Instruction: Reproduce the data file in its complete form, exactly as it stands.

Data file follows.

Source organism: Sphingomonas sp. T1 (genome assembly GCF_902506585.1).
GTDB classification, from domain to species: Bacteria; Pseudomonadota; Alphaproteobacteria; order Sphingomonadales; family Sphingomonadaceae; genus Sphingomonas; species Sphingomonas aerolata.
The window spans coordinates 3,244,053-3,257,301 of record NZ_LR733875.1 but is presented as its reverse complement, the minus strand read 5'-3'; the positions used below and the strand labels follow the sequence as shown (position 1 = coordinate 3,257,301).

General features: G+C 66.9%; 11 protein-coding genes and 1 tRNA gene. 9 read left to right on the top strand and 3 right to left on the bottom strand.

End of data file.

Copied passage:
Source organism: Sphingomonas sp. T1 (genome assembly GCF_902506585.1).
GTDB classification, from domain to species: Bacteria; Pseudomonadota; Alphaproteobacteria; order Sphingomonadales; family Sphingomonadaceae; genus Sphingomonas; species Sphingomonas aerolata.
The window spans coordinates 3,244,053-3,257,301 of record NZ_LR733875.1 but is presented as its reverse complement, the minus strand read 5'-3'; the positions used below and the strand labels follow the sequence as shown (position 1 = coordinate 3,257,301).

General features: G+C 66.9%; 11 protein-coding genes and 1 tRNA gene. 9 read left to right on the top strand and 3 right to left on the bottom strand.